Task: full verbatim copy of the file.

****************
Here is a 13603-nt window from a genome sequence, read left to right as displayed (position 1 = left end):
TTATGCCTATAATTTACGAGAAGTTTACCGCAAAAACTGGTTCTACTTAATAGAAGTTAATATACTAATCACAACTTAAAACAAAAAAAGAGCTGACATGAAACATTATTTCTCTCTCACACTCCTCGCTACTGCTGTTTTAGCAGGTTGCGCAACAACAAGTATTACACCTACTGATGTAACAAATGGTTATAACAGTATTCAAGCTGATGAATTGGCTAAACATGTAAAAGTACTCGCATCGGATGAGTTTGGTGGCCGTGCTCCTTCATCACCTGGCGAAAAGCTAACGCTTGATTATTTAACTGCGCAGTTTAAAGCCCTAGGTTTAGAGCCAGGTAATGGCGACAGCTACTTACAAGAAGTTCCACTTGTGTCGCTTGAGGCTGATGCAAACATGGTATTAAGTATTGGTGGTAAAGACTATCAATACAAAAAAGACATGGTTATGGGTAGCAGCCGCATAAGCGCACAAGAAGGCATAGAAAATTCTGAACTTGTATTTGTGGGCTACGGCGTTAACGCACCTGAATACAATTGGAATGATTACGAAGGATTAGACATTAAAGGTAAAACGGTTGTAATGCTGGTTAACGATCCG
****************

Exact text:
Here is a 13603-nt window from a genome sequence, read left to right as displayed (position 1 = left end):
TTATGCCTATAATTTACGAGAAGTTTACCGCAAAAACTGGTTCTACTTAATAGAAGTTAATATACTAATCACAACTTAAAACAAAAAAAGAGCTGACATGAAACATTATTTCTCTCTCACACTCCTCGCTACTGCTGTTTTAGCAGGTTGCGCAACAACAAGTATTACACCTACTGATGTAACAAATGGTTATAACAGTATTCAAGCTGATGAATTGGCTAAACATGTAAAAGTACTCGCATCGGATGAGTTTGGTGGCCGTGCTCCTTCATCACCTGGCGAAAAGCTAACGCTTGATTATTTAACTGCGCAGTTTAAAGCCCTAGGTTTAGAGCCAGGTAATGGCGACAGCTACTTACAAGAAGTTCCACTTGTGTCGCTTGAGGCTGATGCAAACATGGTATTAAGTATTGGTGGTAAAGACTATCAATACAAAAAAGACATGGTTATGGGTAGCAGCCGCATAAGCGCACAAGAAGGCATAGAAAATTCTGAACTTGTATTTGTGGGCTACGGCGTTAACGCACCTGAATACAATTGGAATGATTACGAAGGATTAGACATTAAAGGTAAAACGGTTGTAATGCTGGTTAACGATCCG